Exempt Property in a Chapter 13 Bankruptcy
A Chapter 13 bankruptcy involves the reorganization of a debtor's assets and the creation of a repayment plan to pay back creditors for debts. This is different from a chapter 7 bankruptcy (liquidation), which requires that property which does not fall under one of various types of bankruptcy exemptions be turned over to the bankruptcy estate. In a Chapter 7 bankruptcy, this means that non-exempt property can end up being sold in order to repay creditors to the greatest extent possible.
Repayment Plans & Property in Chapter 13
As suggested above, however, the process in Chapter 13 and its goals are not entirely the same as those of a liquidation bankruptcy. Chapter 13 involves debtors who have sufficient income and means, and who would like to establish a repayment plan to address their debts over time. This significant difference means that there isn't as much of a reason to collect, redistribute, or sell a debtor's property to pay off creditors because the filer intends to repay their debt over the duration of their repayment plan (typically 3 to 5 years).
On the bright side, this means that the law usually lets a Chapter 13 filer retain possession of their property, with a few important exceptions. However, the debtor's property plays an important part of figuring out how much they will have to repay. When figuring out a debtor's repayment plan, the value of their non-exempt property is used to establish a sort of "base-line" for purposes of repaying creditors. In other words, if a debtor owns non-exempt property worth a particular total amount, X, that total X is the minimum that the debtor must offer in their plan of repayment.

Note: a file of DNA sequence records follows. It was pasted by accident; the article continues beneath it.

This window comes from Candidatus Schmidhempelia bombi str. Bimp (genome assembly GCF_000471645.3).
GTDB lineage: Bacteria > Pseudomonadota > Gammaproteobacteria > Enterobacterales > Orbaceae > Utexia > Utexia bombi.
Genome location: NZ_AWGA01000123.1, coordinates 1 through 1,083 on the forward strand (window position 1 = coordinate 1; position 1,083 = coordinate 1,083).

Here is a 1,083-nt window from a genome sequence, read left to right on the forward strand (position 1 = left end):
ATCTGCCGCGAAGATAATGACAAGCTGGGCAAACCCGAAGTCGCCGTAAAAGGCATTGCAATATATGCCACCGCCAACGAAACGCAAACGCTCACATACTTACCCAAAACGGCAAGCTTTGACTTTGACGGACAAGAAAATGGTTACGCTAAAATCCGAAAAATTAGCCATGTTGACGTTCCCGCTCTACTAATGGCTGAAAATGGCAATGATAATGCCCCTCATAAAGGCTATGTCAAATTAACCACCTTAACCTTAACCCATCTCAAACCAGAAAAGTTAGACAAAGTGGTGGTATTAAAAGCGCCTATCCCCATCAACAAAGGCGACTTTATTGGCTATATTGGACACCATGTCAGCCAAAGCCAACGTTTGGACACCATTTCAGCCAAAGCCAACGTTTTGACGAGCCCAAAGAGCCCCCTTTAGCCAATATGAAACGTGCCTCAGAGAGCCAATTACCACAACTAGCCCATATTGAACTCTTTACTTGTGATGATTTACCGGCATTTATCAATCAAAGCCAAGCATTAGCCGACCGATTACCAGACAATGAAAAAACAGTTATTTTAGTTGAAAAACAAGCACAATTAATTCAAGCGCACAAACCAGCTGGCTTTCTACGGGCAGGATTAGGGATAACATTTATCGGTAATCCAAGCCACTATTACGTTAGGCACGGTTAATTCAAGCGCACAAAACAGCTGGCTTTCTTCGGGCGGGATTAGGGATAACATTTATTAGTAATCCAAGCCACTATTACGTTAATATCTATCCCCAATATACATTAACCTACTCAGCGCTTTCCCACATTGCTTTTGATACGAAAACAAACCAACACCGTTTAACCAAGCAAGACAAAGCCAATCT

For this reason in particular, it is important for bankruptcy filers to learn about the applicable property exemption laws for their jurisdiction, what kind of exemptions they can claim for their property, and how to go about properly claiming exemptions.
Types of Exempt Property
The types of property that are exempt are defined by both state and federal law in the same manner as in a Chapter 7 case. Each of the 50 states has its own law classifying the types of property that are exempt, as well as laying down definitions for the property types. In many cases, these laws also place a limit on the value of certain exempt property.
Some common examples of property that many states include as exemptions include:
- family homes (sometimes referred to in the law as the "homestead");
- personal items, such as clothes;
- household items and furniture; and
These are just some of many types of exemptions that exist to protect various forms of property from creditors. Consulting with a local bankruptcy attorney can sometimes be very helpful as they are familiar with the types of property exemptions available in a jurisdiction, how they apply for exemptions, plus how and when they should be claimed. Properly claiming exempt property can increase the likelihood that a proposed Chapter 13 repayment plan will be affordable and get approved by the bankruptcy court.